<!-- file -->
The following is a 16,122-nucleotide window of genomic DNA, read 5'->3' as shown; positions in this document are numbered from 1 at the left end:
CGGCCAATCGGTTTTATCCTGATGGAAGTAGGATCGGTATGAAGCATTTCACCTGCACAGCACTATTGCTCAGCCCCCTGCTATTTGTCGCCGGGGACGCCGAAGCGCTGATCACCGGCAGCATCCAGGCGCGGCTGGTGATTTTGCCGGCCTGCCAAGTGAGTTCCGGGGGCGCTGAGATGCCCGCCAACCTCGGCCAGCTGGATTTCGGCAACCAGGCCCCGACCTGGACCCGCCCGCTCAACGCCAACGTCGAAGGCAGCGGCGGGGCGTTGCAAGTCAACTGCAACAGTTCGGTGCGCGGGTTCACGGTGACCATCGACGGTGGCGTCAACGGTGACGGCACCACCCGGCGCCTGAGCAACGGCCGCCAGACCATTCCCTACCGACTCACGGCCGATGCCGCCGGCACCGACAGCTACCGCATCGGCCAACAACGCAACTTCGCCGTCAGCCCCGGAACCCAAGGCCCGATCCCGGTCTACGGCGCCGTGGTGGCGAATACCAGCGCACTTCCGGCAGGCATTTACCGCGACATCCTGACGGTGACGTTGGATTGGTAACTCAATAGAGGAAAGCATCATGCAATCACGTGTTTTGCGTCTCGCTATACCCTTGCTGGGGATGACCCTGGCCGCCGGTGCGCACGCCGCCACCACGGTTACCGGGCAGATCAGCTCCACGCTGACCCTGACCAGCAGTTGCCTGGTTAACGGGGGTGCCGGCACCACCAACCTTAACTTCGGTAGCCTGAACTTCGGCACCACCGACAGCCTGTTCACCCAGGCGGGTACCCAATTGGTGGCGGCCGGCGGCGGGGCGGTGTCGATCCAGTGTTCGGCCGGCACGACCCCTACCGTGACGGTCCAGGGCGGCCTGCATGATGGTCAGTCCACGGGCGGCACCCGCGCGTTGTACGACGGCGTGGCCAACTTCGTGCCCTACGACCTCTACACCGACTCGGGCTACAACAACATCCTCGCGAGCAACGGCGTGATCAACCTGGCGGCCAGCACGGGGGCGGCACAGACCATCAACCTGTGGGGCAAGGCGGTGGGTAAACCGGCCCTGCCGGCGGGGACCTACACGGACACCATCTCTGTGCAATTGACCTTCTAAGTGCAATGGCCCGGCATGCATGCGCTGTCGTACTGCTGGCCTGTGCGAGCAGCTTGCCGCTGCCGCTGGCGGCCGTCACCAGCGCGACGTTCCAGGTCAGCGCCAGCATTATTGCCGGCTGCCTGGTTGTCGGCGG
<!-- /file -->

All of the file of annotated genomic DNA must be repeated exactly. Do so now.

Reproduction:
The following is a 16,122-nucleotide window of genomic DNA, read 5'->3' as shown; positions in this document are numbered from 1 at the left end:
CGGCCAATCGGTTTTATCCTGATGGAAGTAGGATCGGTATGAAGCATTTCACCTGCACAGCACTATTGCTCAGCCCCCTGCTATTTGTCGCCGGGGACGCCGAAGCGCTGATCACCGGCAGCATCCAGGCGCGGCTGGTGATTTTGCCGGCCTGCCAAGTGAGTTCCGGGGGCGCTGAGATGCCCGCCAACCTCGGCCAGCTGGATTTCGGCAACCAGGCCCCGACCTGGACCCGCCCGCTCAACGCCAACGTCGAAGGCAGCGGCGGGGCGTTGCAAGTCAACTGCAACAGTTCGGTGCGCGGGTTCACGGTGACCATCGACGGTGGCGTCAACGGTGACGGCACCACCCGGCGCCTGAGCAACGGCCGCCAGACCATTCCCTACCGACTCACGGCCGATGCCGCCGGCACCGACAGCTACCGCATCGGCCAACAACGCAACTTCGCCGTCAGCCCCGGAACCCAAGGCCCGATCCCGGTCTACGGCGCCGTGGTGGCGAATACCAGCGCACTTCCGGCAGGCATTTACCGCGACATCCTGACGGTGACGTTGGATTGGTAACTCAATAGAGGAAAGCATCATGCAATCACGTGTTTTGCGTCTCGCTATACCCTTGCTGGGGATGACCCTGGCCGCCGGTGCGCACGCCGCCACCACGGTTACCGGGCAGATCAGCTCCACGCTGACCCTGACCAGCAGTTGCCTGGTTAACGGGGGTGCCGGCACCACCAACCTTAACTTCGGTAGCCTGAACTTCGGCACCACCGACAGCCTGTTCACCCAGGCGGGTACCCAATTGGTGGCGGCCGGCGGCGGGGCGGTGTCGATCCAGTGTTCGGCCGGCACGACCCCTACCGTGACGGTCCAGGGCGGCCTGCATGATGGTCAGTCCACGGGCGGCACCCGCGCGTTGTACGACGGCGTGGCCAACTTCGTGCCCTACGACCTCTACACCGACTCGGGCTACAACAACATCCTCGCGAGCAACGGCGTGATCAACCTGGCGGCCAGCACGGGGGCGGCACAGACCATCAACCTGTGGGGCAAGGCGGTGGGTAAACCGGCCCTGCCGGCGGGGACCTACACGGACACCATCTCTGTGCAATTGACCTTCTAAGTGCAATGGCCCGGCATGCATGCGCTGTCGTACTGCTGGCCTGTGCGAGCAGCTTGCCGCTGCCGCTGGCGGCCGTCACCAGCGCGACGTTCCAGGTCAGCGCCAGCATTATTGCCGGCTGCCTGGTTGTCGGCGG